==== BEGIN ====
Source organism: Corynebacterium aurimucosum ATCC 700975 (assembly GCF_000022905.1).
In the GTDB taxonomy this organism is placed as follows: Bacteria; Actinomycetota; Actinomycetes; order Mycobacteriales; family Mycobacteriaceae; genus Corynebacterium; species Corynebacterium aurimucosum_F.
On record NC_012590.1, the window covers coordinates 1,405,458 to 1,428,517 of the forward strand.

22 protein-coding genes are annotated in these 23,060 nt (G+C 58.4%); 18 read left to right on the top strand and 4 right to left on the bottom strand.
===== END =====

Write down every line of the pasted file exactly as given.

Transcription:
Source organism: Corynebacterium aurimucosum ATCC 700975 (assembly GCF_000022905.1).
In the GTDB taxonomy this organism is placed as follows: Bacteria; Actinomycetota; Actinomycetes; order Mycobacteriales; family Mycobacteriaceae; genus Corynebacterium; species Corynebacterium aurimucosum_F.
On record NC_012590.1, the window covers coordinates 1,405,458 to 1,428,517 of the forward strand.

22 protein-coding genes are annotated in these 23,060 nt (G+C 58.4%); 18 read left to right on the top strand and 4 right to left on the bottom strand.